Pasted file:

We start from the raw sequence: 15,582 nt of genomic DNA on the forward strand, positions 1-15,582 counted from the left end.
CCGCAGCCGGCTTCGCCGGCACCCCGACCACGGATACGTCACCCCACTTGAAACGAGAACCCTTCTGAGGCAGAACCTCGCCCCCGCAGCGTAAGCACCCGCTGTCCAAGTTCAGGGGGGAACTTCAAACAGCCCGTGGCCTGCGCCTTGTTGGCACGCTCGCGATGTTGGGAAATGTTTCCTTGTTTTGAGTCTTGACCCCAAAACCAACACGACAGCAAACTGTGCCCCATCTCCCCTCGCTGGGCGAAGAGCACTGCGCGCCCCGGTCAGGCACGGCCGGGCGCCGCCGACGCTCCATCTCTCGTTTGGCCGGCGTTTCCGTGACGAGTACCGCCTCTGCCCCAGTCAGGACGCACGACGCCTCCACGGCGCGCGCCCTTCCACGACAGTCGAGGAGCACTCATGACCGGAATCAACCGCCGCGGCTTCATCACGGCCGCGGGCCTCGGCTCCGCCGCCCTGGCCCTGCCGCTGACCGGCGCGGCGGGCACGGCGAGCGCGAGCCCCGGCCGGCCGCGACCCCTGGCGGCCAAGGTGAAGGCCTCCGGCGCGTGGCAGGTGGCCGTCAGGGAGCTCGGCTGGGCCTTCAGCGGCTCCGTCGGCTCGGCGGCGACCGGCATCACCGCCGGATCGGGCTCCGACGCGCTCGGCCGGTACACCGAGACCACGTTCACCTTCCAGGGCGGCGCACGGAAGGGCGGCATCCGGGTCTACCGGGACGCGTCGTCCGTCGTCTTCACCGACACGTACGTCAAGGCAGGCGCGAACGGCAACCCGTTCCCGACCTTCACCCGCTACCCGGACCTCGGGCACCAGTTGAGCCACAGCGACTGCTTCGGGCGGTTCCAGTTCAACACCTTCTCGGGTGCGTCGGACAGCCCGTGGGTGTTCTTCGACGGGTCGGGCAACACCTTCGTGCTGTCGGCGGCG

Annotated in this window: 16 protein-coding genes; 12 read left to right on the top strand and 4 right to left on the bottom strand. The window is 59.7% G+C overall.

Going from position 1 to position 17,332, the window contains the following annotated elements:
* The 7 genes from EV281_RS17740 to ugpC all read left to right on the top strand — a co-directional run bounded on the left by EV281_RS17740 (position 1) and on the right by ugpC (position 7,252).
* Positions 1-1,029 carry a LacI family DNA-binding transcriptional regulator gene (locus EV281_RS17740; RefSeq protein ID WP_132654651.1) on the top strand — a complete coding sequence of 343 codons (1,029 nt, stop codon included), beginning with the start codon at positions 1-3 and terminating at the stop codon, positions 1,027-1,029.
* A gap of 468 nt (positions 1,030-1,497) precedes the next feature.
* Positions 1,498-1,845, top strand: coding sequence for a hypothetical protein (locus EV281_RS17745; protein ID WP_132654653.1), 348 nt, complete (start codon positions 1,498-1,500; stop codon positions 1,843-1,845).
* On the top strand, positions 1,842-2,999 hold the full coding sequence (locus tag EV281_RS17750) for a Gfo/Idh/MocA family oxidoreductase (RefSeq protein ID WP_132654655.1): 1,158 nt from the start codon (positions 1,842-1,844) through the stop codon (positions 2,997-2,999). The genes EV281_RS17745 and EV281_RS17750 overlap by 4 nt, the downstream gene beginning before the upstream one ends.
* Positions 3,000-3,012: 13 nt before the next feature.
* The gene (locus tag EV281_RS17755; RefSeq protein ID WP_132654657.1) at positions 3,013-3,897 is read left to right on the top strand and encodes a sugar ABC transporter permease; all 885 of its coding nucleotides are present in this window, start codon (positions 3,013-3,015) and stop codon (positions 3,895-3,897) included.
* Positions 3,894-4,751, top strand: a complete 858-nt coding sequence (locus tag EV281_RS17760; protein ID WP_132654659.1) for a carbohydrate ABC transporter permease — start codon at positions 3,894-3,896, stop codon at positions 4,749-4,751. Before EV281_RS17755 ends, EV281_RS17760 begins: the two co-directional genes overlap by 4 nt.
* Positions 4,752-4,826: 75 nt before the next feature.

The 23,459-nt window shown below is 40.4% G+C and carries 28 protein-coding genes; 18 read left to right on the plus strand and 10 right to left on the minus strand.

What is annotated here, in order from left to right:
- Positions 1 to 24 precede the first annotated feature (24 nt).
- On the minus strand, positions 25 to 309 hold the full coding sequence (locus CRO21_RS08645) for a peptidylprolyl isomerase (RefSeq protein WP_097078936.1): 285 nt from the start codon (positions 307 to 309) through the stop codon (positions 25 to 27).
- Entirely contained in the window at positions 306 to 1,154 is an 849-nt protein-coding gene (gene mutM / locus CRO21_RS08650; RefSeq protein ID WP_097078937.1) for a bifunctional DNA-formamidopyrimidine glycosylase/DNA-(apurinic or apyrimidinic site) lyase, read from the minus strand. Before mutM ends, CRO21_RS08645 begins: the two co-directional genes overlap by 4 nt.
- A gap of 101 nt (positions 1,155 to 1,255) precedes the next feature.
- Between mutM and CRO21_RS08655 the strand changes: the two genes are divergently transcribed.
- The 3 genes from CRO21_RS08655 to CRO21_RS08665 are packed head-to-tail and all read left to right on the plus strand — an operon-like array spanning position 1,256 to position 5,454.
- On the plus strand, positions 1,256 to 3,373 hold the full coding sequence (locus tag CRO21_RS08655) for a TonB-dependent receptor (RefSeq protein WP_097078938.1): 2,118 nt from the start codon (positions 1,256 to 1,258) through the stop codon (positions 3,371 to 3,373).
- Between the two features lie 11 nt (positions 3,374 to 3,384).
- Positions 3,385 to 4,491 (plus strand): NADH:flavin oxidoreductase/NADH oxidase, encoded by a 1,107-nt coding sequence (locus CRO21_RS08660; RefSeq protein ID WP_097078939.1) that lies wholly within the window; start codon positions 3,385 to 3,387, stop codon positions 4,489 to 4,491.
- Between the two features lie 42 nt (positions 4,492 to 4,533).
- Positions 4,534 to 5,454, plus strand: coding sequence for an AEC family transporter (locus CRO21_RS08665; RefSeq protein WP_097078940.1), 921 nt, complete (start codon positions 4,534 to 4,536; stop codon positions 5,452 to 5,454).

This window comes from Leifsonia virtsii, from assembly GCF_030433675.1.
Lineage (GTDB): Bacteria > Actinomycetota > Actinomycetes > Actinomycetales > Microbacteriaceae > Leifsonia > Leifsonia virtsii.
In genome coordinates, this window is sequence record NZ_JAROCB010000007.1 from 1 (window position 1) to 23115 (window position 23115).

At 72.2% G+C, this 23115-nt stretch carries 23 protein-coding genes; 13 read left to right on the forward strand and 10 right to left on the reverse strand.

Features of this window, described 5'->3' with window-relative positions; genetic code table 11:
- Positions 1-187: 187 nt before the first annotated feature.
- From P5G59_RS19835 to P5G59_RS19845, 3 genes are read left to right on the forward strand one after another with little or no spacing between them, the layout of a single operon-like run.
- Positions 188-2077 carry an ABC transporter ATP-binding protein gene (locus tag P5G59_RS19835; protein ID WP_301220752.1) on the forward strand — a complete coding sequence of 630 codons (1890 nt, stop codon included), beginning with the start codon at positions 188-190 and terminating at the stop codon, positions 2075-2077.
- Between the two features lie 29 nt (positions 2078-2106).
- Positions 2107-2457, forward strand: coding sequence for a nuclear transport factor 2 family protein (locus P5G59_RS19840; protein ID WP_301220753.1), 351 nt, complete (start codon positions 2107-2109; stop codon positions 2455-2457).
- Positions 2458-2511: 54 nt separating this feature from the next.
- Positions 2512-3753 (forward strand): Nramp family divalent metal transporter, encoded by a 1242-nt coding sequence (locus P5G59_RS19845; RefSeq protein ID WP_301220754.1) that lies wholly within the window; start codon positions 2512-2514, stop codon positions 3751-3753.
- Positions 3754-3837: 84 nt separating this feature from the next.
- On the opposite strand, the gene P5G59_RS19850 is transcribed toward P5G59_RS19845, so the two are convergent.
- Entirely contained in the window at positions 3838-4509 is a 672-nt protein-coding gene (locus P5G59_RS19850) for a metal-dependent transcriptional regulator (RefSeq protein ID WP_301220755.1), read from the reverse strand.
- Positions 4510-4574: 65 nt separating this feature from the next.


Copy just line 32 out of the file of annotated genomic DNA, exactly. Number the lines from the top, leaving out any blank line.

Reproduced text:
- Positions 1-187: 187 nt before the first annotated feature.